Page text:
Bluetooth commands for the Octanis Delta Kit

Via the bluetooth low energy (BLE) module installed in the Delta kit, you can send various commands to trigger a certain response from the mainboard. This is very early stage and just shows a glimpse of all the possibilities coming up in the future.

Currently implemented commands are:

Command (description)
thr define a new threshold for a given sensor value to trigger a command. Follow this by a condition and an action.
rst reset all thresholds

These are the conditions you can use for setting up thresholds:

value (description)
temp Temperature in °C
pres Pressure in hPa
humi Humidity in rel. %
imuh IMU heading relative to North, in degrees
imup IMU pitch relative to horizontal plane, in degrees
imur IMU roll relative to horizontal plane, in degrees
imux IMU acceleration in x direction, in 100m/s2
imuy IMU acceleration in y direction, in 100m/s2
imuz IMU acceleration in z direction, in 100m/s2

These operators can be used to compare the above values with a numerical value (can only be 3 digits maximum; and no negative sign):

operator (description)
<### smaller than ###
>### greater than ###
=### equal to ###
!### not equal to ###

You have to follow the threshold condition by a comma ',' and then continue with one of the following actions:

action (description)
led# blink red LED (where # must be replaced with a speed value from 1-9)
ledon turn red LED permanently on
ledoff turn red LED permanently off
b=#### send a message via bluetooth (where #### is replaced by your maximum 4-characters long message)
l=#### send a message via LoRa (where #### is replaced by your maximum 4-characters long message)
c=#### send a message to command line (where #### is replaced by your maximum 4-characters long message)

Important: A complete command sequence, as shown in the examples below, must be followed by a newline character in order to get accepted.

Examples

thr temp>25,led5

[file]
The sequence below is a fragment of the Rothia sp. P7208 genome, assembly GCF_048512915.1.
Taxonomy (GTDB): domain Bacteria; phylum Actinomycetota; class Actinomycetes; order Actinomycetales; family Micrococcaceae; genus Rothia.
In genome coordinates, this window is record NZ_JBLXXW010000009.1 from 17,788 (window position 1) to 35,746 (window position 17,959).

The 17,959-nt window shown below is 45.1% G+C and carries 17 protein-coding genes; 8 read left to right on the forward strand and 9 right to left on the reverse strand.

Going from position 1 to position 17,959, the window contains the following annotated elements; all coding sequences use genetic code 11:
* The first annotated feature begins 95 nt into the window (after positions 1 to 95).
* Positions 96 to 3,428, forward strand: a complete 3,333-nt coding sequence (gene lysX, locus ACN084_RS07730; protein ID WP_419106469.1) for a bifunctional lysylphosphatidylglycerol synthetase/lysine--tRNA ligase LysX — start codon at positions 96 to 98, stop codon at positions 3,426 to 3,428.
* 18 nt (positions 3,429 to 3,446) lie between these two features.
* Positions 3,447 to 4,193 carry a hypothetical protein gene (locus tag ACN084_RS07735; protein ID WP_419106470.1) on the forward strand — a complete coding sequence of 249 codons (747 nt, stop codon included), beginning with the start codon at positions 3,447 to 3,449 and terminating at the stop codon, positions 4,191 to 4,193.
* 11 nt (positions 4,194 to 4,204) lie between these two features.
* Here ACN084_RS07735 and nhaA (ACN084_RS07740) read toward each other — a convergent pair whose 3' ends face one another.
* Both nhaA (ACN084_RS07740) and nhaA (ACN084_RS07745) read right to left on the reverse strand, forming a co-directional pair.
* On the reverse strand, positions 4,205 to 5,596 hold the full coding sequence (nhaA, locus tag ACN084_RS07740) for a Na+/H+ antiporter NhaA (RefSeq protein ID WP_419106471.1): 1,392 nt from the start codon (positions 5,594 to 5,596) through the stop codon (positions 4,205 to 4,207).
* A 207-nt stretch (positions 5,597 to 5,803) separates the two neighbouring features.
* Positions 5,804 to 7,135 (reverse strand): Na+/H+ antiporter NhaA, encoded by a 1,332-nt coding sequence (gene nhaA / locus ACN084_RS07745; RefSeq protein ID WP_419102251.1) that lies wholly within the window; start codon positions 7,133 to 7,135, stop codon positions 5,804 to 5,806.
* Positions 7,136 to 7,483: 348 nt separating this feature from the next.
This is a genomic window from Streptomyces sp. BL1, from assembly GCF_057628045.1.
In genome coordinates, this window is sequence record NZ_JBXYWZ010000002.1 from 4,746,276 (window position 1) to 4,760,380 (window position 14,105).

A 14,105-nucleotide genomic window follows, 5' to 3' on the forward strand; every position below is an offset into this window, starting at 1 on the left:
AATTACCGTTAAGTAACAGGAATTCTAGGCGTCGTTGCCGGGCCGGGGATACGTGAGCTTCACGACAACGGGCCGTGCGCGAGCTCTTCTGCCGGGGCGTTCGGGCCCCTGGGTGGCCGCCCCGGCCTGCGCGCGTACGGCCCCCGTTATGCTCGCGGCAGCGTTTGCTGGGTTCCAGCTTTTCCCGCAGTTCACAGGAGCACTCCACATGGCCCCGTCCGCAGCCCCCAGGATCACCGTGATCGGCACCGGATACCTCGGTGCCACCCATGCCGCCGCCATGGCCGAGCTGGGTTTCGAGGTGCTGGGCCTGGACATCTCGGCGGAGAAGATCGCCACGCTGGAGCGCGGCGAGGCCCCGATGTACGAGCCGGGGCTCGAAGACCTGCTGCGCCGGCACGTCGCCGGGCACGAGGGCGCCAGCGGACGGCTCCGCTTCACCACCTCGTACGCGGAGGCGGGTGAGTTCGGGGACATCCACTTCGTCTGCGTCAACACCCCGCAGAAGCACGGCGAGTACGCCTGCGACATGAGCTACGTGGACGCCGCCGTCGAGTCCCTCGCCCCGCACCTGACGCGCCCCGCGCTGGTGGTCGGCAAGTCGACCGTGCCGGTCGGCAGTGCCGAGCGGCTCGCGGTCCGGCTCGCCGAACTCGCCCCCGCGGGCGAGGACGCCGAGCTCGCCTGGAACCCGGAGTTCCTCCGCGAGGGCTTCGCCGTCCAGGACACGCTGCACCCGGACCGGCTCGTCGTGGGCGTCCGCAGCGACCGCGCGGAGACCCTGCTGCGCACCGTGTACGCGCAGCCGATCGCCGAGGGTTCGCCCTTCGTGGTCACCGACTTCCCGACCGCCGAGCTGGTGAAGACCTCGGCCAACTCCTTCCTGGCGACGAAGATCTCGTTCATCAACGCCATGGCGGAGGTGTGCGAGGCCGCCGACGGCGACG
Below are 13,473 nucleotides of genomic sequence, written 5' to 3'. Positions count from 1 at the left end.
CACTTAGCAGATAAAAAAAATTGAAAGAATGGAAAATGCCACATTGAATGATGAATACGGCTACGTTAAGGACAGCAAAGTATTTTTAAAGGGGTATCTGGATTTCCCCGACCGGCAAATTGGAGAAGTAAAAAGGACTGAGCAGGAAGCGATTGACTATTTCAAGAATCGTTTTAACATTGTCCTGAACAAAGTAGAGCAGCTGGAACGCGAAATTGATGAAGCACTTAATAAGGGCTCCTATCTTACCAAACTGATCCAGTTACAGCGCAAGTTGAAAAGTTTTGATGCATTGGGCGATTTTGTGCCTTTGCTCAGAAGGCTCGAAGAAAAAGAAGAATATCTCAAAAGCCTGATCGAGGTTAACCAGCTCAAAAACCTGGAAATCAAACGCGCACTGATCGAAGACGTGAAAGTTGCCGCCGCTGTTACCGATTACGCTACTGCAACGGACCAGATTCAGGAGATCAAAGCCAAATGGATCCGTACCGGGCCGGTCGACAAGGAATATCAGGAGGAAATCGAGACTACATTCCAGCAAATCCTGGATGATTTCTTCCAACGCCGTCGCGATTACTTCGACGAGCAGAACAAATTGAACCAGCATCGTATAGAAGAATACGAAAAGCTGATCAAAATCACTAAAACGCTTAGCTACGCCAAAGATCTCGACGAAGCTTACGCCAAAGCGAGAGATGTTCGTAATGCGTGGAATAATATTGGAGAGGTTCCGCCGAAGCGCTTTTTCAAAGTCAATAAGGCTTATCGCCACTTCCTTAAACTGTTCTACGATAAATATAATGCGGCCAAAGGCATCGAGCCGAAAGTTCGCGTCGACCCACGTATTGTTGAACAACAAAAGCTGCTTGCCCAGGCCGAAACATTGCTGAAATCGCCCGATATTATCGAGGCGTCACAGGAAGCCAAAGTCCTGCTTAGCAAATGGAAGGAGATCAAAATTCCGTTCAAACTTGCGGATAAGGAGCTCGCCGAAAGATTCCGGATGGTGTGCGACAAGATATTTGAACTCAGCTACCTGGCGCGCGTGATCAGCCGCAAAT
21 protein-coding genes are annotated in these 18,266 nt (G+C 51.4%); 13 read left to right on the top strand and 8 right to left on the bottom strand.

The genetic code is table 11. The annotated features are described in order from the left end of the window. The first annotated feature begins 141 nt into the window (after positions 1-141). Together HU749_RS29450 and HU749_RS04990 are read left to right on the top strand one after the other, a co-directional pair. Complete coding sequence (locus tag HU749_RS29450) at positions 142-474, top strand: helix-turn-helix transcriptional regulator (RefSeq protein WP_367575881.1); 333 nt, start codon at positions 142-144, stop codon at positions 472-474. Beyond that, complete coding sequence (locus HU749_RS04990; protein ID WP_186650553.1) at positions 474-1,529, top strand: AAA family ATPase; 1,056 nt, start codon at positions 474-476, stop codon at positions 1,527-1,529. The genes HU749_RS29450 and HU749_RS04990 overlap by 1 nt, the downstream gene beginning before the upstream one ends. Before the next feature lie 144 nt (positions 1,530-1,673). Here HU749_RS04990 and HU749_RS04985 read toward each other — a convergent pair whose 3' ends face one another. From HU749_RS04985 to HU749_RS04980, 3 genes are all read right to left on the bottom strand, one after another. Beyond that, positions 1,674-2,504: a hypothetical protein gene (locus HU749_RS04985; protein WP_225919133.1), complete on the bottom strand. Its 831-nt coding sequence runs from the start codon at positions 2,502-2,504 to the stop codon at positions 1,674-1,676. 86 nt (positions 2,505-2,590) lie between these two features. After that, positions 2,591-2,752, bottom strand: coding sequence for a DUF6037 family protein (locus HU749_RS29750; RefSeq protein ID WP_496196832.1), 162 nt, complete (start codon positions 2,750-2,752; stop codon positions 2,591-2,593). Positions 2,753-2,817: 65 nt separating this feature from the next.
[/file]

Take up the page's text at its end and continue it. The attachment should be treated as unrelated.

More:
thr imup>20,b=TILT

rst

Note that this format must be exactly respected in order to have a valid command (careful with copy-pasting the commands from here, it may add a space in front of it which must be removed).

Getting started with programming the Octanis Delta Kit firmware using CCS on any OS

CCS is TI's custom eclipse based IDE for MSP43x and other MCU. It includes nice debugging tools and it is a working all-in-one development system. The free version using the TI compiler is code-size limited for MSP43x devices, but you can use the GNU compiler with unlimited code size within CCS. For the MSP432, TI-RTOS is even supporting the GNU compiler, in contrast to MSP430 devices.

The following describes how to get CCS up and running:

  1. Download CCS here. It's free, but TI-Account required.
  2. In the application, you have to add TI-RTOS for MSP43x and MSP43xWare depending on your MCU, in the app center.
  3. Get started with examples (Help → Welcome. Then “Browse Examples”) or:
  4. Import the project for the mainboard firmware from GitHub. It should compile and build directly (if not, you might have to add the submodules to the git repo).

To get more info about the pin connections of the mainboard:

  1. Our wiki page on the mainboard firmware: Octanis 1 Main Board
  2. The PCB files can be found on GitHub: https://github.com/Octanis1/Octanis1-Electronics (the current mainboard used in the Delta kit is version 1.0)

More info on programming:

In the Project Tree –> targetConfigs open the file “MSP432P401R.ccxml”. There, under “Advanced Setup”, Click on Target Configuration. Click on “Texas Instruments XDS110 USB Debug Probe” in the tree and you will see this screen:

If you flash the mainboard, i.e. you use the JTAG connector of the launchpad for an external device, leave the settings as in the pictures (SWD mode settings: Use SWD Mode with SWO Trace enabled)